Load testing with WAPT: Quick Start Guide Load testing with WAPT: Quick Start Guide This document describes step by step how to create a simple typical test for a web application, execute it and interpret the results. A brief insight is provided

More information

Web Development. How the Web Works 3/3/2015. Clients / Server

Web Development. How the Web Works 3/3/2015. Clients / Server Web Development WWW part of the Internet (others: Email, FTP, Telnet) Loaded to a Server Viewed in a Browser (Client) Clients / Server Client: Request & Render Content Browsers, mobile devices, screen

More information

VP-ASP Shopping Cart QUICK START GUIDE Version 7.00. 18 th Feb 2010 Rocksalt International Pty Ltd www.vpasp.com

VP-ASP Shopping Cart QUICK START GUIDE Version 7.00. 18 th Feb 2010 Rocksalt International Pty Ltd www.vpasp.com VP-ASP Shopping Cart QUICK START GUIDE Version 7.00 18 th Feb 2010 Rocksalt International Pty Ltd www.vpasp.com 2 P a g e Table of Contents INTRODUCTION... 4 1 FEATURES... 5 2 WHAT DO I NEED TO RUN VP-ASP?...

More information

Introduction to web development

Introduction to web development Santiago Canyon College CIS-132: Introduction to JavaScript Lesson 1 Introduction to web development (Chapter 1 in Murach s JavaScript & DOM Scripting textbook) Slide 1 Objectives Applied Load a web page

More information

Information Supplement: Requirement 6.6 Code Reviews and Application Firewalls Clarified

Information Supplement: Requirement 6.6 Code Reviews and Application Firewalls Clarified Standard: Data Security Standard (DSS) Requirement: 6.6 Date: February 2008 Information Supplement: Requirement 6.6 Code Reviews and Application Firewalls Clarified Release date: 2008-04-15 General PCI

More information

isupplier PORTAL ACCESS SYSTEM REQUIREMENTS

isupplier PORTAL ACCESS SYSTEM REQUIREMENTS TABLE OF CONTENTS Recommended Browsers for isupplier Portal Recommended Microsoft Internet Explorer Browser Settings (MSIE) Recommended Firefox Browser Settings Recommended Safari Browser Settings SYSTEM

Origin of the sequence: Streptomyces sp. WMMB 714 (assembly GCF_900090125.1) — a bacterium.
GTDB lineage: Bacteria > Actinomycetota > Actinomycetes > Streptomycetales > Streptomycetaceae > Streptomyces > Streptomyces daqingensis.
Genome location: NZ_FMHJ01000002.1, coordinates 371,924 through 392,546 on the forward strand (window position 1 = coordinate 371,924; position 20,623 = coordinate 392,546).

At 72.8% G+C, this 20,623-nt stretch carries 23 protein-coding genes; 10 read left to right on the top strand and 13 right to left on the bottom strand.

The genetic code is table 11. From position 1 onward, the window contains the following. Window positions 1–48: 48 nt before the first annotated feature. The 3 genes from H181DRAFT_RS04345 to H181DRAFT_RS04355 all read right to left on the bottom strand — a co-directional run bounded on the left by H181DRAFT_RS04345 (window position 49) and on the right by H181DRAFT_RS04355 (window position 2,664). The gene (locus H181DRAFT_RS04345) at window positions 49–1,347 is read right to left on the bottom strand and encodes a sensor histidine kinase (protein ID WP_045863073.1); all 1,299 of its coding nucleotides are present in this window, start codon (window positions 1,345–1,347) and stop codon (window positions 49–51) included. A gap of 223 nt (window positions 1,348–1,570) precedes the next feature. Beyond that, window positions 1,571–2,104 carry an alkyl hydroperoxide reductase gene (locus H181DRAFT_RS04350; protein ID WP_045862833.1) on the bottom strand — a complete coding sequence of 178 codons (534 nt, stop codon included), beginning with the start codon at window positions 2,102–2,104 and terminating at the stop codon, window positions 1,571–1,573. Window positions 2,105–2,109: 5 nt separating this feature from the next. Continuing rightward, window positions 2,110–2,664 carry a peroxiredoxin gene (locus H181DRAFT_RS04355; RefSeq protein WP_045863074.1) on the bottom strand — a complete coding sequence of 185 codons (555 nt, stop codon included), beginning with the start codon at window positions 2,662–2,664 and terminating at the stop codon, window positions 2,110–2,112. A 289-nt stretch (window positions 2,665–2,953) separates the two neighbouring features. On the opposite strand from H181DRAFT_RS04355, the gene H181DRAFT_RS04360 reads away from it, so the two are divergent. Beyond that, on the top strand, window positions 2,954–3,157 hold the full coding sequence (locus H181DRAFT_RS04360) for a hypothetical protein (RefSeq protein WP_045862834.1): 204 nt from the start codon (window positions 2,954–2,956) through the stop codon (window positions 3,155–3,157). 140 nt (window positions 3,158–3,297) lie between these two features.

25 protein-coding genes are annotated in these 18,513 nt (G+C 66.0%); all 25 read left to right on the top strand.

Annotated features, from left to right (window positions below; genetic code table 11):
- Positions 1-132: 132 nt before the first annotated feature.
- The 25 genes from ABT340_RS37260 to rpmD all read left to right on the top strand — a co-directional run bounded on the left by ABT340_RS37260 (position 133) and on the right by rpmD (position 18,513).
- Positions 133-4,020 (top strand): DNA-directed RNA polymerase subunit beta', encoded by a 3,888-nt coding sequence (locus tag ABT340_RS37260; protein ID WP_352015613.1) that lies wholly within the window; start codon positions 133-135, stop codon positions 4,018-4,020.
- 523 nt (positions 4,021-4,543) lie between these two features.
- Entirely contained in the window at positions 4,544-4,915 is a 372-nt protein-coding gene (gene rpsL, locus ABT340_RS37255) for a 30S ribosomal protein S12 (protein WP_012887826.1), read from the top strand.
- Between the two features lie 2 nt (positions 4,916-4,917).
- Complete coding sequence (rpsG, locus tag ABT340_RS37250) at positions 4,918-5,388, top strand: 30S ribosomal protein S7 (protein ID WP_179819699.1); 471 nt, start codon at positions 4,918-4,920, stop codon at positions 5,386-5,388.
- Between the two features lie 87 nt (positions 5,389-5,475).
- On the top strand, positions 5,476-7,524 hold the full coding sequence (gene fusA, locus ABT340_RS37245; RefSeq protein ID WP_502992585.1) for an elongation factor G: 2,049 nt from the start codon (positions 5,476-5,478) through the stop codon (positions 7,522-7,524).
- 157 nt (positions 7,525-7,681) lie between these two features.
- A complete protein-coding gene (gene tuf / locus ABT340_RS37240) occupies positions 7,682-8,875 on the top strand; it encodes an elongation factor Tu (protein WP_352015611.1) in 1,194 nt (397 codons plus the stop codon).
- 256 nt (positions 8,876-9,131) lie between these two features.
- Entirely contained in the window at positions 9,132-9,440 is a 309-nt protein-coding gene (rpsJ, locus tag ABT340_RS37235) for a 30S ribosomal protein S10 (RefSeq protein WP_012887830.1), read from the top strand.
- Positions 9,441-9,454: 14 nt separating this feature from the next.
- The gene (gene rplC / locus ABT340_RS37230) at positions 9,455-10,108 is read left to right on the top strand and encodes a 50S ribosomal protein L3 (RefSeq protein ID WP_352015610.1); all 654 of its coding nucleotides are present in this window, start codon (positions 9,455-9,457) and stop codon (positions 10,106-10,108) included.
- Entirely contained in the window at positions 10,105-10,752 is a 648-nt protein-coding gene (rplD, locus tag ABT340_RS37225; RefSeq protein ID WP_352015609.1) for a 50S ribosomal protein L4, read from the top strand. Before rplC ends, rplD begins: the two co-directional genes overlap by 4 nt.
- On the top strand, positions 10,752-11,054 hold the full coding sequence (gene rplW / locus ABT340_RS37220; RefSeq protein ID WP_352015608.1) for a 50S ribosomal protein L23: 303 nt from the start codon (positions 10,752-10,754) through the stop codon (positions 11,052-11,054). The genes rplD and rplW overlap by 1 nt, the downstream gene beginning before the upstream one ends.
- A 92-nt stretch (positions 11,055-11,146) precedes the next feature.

More information

A Tool for Evaluation and Optimization of Web Application Performance

A Tool for Evaluation and Optimization of Web Application Performance A Tool for Evaluation and Optimization of Web Application Performance Tomáš Černý 1 cernyto3@fel.cvut.cz Michael J. Donahoo 2 jeff_donahoo@baylor.edu Abstract: One of the main goals of web application

More information

An Introduction To The Web File Manager

An Introduction To The Web File Manager An Introduction To The Web File Manager When clients need to use a Web browser to access your FTP site, use the Web File Manager to provide a more reliable, consistent, and inviting interface. Popular

More information

Web Enabled Software for 8614xB-series Optical Spectrum Analyzers. Installation Guide

Web Enabled Software for 8614xB-series Optical Spectrum Analyzers. Installation Guide for 8614xB-series Optical Spectrum Analyzers Installation Guide Copyright Agilent Technologies Company 2001 All Rights Reserved. Reproduction, adaptation, or translation without prior written permission

More information

Basic Internet programming Formalities. Hands-on tools for internet programming

Basic Internet programming Formalities. Hands-on tools for internet programming Welcome Basic Internet programming Formalities Hands-on tools for internet programming DD1335 (gruint10) Serafim Dahl serafim@nada.kth.se DD1335 (Lecture 1) Basic Internet Programming Spring 2010 1 / 23

More information

CatDV Pro Workgroup Serve r

CatDV Pro Workgroup Serve r Architectural Overview CatDV Pro Workgroup Server Square Box Systems Ltd May 2003 The CatDV Pro client application is a standalone desktop application, providing video logging and media cataloging capability

More information

Last Updated: July 2011. STATISTICA Enterprise Server Security

Last Updated: July 2011. STATISTICA Enterprise Server Security Last Updated: July 2011 STATISTICA Enterprise Server Security STATISTICA Enterprise Server Security Page 2 of 10 Table of Contents Executive Summary... 3 Introduction to STATISTICA Enterprise Server...

More information

WebSpy Vantage Ultimate 2.2 Web Module Administrators Guide

WebSpy Vantage Ultimate 2.2 Web Module Administrators Guide WebSpy Vantage Ultimate 2.2 Web Module Administrators Guide This document is intended to help you get started using WebSpy Vantage Ultimate and the Web Module. For more detailed information, please see

More information

Symplified I: Windows User Identity. Matthew McNew and Lex Hubbard

Symplified I: Windows User Identity. Matthew McNew and Lex Hubbard Symplified I: Windows User Identity Matthew McNew and Lex Hubbard Table of Contents Abstract 1 Introduction to the Project 2 Project Description 2 Requirements Specification 2 Functional Requirements 2